“Continued losses” at third-party funder Therium Capital as it waits for cases to conclude are set to contribute to increasing losses at its parent company, investors were warned yesterday.
But they were also told that demand is strong and there are good longer-term prospects for the funder.
In an interim management statement to the Stock Exchange, City of London Group plc (COLG) said that the outlook for Therium’s portfolio of cases is “encouraging”, but it was encountering “significant delays in case resolutions” – and therefore in receiving its “performance fees”.
COLG is a financial services group focused on providing merchant banking services to finance the SME and professional services sectors.
The lack of major case resolutions before the company’s year-end on 31 March was one of the reasons that COLG’s loss in the second half of the year was likely to exceed the £1.3m recorded in the first half, it said. The share price has fallen by nearly two-thirds over the past year, and closed yesterday at 27.5p.
But the statement emphasised that “Therium has continued to see strong demand for case funding and consequently has been easily able to allocate capital for the funds raised in 2013”.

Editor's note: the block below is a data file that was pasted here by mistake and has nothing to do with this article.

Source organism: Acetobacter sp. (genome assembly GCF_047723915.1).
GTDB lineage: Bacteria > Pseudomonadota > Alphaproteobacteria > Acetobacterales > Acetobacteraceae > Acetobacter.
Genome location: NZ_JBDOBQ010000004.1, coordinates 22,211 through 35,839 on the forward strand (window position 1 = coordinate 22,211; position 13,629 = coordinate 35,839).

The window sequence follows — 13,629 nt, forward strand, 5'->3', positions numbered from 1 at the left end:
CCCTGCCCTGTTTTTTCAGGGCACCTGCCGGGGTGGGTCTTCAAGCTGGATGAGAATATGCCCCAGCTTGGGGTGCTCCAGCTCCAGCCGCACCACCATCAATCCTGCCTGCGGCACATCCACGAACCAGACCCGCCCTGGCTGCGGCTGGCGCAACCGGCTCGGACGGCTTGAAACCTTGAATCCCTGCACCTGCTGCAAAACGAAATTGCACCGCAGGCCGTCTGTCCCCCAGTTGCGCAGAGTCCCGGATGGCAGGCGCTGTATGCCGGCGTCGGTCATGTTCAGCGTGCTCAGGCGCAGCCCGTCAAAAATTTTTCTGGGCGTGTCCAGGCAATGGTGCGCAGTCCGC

As previously reported, Therium is in talks to establish an international joint venture to fund commercial litigation cases, and the statement said that “concluding this venture has taken longer than initially expected”. Further, Therium is in “active discussions” with two groups of investors to establish its next two litigation funds.
Therium is 50% owner of Novitas Loans, a specialist legal market lender. The statement said: “[Novitas] continues to expand profitably and has been successful in attracting new forms of finance and launching new lending products to law firms and their clients. The loan book continues to grow significantly.”
Last autumn, Novitas began working with Just Costs Solicitors on its cash advance scheme, which enables law firms to draw down on up to 70% of their likely recoverable costs once they have successfully settled personal injury, clinical negligence and industrial disease cases. It lent over £1m in the scheme’s first three months.